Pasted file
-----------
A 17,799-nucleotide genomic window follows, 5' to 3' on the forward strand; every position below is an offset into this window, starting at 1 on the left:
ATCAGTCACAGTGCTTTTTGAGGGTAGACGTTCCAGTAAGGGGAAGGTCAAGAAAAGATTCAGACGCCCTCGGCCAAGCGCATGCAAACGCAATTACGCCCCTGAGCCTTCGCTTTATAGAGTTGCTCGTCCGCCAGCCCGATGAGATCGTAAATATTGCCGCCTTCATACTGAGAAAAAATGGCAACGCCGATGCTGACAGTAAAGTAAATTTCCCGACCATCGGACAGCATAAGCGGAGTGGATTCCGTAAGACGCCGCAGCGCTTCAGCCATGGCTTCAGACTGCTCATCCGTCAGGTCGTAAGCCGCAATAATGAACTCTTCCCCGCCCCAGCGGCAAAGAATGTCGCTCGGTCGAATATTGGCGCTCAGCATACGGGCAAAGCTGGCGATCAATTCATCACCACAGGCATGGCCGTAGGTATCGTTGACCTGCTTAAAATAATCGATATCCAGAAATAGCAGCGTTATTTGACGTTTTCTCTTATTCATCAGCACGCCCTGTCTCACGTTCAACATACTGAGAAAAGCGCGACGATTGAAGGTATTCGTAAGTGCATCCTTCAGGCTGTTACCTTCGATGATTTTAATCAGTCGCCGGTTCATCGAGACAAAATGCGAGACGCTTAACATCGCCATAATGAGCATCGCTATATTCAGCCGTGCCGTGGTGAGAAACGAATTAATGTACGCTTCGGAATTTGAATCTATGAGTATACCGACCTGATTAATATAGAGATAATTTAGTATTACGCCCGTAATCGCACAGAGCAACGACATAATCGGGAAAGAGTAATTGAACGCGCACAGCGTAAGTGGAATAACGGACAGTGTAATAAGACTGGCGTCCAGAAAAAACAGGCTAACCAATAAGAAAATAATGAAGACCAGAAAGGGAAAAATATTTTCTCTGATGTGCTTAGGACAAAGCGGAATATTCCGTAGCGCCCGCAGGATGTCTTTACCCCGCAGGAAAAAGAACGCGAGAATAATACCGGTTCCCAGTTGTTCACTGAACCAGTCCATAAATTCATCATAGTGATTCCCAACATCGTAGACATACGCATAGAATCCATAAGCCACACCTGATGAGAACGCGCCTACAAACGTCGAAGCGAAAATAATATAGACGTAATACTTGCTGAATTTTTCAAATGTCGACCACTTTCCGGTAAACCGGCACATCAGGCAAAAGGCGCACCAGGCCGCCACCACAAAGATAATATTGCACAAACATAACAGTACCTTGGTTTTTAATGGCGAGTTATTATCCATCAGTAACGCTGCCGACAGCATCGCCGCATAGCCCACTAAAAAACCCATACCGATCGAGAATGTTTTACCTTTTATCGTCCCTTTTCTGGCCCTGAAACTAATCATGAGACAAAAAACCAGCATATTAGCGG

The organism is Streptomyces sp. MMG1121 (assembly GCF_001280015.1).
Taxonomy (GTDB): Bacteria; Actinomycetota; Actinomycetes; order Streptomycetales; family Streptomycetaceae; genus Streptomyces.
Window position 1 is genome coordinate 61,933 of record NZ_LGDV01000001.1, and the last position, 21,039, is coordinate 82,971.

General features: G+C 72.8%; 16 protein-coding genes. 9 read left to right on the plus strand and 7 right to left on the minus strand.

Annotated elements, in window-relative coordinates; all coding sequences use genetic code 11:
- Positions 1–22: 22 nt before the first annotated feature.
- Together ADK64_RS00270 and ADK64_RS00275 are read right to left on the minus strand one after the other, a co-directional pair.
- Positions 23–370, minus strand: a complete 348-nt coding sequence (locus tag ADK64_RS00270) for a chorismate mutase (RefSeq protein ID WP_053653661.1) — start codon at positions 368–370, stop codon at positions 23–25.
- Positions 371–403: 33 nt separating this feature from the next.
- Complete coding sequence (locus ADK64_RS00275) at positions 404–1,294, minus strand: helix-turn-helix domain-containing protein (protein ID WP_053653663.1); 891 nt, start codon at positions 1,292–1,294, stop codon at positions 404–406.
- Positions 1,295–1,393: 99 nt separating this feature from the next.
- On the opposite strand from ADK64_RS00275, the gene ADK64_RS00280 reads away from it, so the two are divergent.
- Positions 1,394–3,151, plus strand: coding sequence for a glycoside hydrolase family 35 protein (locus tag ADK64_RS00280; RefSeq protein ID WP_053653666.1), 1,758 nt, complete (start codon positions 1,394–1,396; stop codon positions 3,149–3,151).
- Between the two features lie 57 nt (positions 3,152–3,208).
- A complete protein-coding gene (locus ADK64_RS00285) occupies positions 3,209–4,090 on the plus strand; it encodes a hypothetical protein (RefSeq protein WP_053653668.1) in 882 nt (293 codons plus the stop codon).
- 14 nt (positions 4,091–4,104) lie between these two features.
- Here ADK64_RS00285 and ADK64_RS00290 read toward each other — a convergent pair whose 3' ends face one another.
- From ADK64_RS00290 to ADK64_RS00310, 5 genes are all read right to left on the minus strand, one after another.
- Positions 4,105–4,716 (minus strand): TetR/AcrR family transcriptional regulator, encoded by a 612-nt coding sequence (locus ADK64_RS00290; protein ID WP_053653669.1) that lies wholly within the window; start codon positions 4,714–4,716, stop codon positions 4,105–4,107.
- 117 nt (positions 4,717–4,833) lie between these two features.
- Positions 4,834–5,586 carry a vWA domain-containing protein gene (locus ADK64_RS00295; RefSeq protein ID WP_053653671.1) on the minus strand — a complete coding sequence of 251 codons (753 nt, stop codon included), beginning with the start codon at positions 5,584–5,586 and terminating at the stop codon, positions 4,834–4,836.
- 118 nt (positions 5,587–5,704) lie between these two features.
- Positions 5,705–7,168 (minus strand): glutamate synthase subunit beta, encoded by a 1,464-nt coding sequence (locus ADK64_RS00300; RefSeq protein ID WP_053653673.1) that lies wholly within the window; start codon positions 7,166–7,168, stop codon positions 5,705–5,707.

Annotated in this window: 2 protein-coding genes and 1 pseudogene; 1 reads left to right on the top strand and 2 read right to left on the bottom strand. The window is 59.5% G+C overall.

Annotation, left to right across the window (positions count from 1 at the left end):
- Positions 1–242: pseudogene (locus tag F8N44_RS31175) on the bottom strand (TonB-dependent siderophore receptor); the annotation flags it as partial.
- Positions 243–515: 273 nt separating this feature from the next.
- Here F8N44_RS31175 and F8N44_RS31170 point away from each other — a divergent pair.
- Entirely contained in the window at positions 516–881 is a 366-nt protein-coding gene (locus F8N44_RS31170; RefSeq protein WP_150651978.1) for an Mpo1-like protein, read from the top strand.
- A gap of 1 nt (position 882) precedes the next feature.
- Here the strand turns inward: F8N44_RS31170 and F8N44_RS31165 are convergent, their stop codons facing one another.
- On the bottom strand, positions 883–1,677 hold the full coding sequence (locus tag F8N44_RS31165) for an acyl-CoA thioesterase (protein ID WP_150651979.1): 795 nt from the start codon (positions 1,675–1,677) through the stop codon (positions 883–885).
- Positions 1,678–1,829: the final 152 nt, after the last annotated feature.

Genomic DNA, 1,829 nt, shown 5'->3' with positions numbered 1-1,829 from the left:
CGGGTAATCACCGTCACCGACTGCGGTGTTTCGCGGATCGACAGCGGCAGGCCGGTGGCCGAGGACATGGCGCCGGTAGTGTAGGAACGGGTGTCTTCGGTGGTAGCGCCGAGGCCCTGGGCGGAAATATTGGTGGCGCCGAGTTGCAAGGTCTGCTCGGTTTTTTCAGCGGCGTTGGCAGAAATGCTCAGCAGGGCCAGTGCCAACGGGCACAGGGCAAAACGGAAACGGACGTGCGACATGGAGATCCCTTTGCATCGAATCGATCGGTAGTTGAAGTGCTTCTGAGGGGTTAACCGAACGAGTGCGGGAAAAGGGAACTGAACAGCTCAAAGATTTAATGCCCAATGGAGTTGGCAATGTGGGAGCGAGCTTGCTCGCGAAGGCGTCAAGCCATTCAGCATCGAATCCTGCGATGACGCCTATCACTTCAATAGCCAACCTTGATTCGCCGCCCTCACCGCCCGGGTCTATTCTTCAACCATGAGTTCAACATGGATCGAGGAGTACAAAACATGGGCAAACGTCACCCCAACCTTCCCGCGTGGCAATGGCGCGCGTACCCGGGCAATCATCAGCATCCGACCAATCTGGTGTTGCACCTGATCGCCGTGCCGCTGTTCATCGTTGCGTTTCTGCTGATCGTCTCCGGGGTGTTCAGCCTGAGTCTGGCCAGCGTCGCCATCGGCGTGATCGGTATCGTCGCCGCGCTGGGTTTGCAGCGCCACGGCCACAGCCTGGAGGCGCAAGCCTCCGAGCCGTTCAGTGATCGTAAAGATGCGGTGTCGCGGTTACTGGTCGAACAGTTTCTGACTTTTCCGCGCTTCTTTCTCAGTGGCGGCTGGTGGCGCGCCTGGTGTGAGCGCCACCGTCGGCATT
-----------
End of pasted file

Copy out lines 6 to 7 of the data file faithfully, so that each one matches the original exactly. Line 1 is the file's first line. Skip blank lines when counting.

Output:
General features: G+C 72.8%; 16 protein-coding genes. 9 read left to right on the plus strand and 7 right to left on the minus strand.

Annotated elements, in window-relative coordinates; all coding sequences use genetic code 11: